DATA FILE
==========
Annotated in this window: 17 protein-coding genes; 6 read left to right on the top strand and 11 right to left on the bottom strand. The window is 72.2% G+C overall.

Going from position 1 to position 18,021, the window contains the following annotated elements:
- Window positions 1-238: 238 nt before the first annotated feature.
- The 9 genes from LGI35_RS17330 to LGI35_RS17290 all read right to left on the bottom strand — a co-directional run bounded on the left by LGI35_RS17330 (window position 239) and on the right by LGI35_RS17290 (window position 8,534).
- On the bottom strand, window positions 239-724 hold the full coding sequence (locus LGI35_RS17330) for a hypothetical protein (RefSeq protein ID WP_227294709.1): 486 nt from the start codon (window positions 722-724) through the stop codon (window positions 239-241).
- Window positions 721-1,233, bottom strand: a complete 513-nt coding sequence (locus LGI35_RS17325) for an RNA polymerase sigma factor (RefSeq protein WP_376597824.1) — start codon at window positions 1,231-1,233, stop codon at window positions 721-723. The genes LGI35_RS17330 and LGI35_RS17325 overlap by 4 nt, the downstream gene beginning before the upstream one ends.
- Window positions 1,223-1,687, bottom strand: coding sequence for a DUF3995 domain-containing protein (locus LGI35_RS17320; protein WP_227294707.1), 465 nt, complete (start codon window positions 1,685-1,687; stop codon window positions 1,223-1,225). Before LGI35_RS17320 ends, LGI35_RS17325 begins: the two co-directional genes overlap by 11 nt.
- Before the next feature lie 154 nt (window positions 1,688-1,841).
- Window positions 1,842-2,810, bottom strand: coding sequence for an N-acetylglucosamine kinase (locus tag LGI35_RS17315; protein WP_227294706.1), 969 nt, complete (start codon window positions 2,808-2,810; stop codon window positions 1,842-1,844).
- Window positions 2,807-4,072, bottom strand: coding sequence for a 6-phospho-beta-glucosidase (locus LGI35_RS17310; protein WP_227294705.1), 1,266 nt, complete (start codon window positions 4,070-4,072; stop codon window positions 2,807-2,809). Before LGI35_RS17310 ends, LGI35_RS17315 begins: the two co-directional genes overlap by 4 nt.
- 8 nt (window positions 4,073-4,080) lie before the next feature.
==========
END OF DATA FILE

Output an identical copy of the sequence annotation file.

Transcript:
Annotated in this window: 17 protein-coding genes; 6 read left to right on the top strand and 11 right to left on the bottom strand. The window is 72.2% G+C overall.

Going from position 1 to position 18,021, the window contains the following annotated elements:
- Window positions 1-238: 238 nt before the first annotated feature.
- The 9 genes from LGI35_RS17330 to LGI35_RS17290 all read right to left on the bottom strand — a co-directional run bounded on the left by LGI35_RS17330 (window position 239) and on the right by LGI35_RS17290 (window position 8,534).
- On the bottom strand, window positions 239-724 hold the full coding sequence (locus LGI35_RS17330) for a hypothetical protein (RefSeq protein ID WP_227294709.1): 486 nt from the start codon (window positions 722-724) through the stop codon (window positions 239-241).
- Window positions 721-1,233, bottom strand: a complete 513-nt coding sequence (locus LGI35_RS17325) for an RNA polymerase sigma factor (RefSeq protein WP_376597824.1) — start codon at window positions 1,231-1,233, stop codon at window positions 721-723. The genes LGI35_RS17330 and LGI35_RS17325 overlap by 4 nt, the downstream gene beginning before the upstream one ends.
- Window positions 1,223-1,687, bottom strand: coding sequence for a DUF3995 domain-containing protein (locus LGI35_RS17320; protein WP_227294707.1), 465 nt, complete (start codon window positions 1,685-1,687; stop codon window positions 1,223-1,225). Before LGI35_RS17320 ends, LGI35_RS17325 begins: the two co-directional genes overlap by 11 nt.
- Before the next feature lie 154 nt (window positions 1,688-1,841).
- Window positions 1,842-2,810, bottom strand: coding sequence for an N-acetylglucosamine kinase (locus tag LGI35_RS17315; protein WP_227294706.1), 969 nt, complete (start codon window positions 2,808-2,810; stop codon window positions 1,842-1,844).
- Window positions 2,807-4,072, bottom strand: coding sequence for a 6-phospho-beta-glucosidase (locus LGI35_RS17310; protein WP_227294705.1), 1,266 nt, complete (start codon window positions 4,070-4,072; stop codon window positions 2,807-2,809). Before LGI35_RS17310 ends, LGI35_RS17315 begins: the two co-directional genes overlap by 4 nt.
- 8 nt (window positions 4,073-4,080) lie before the next feature.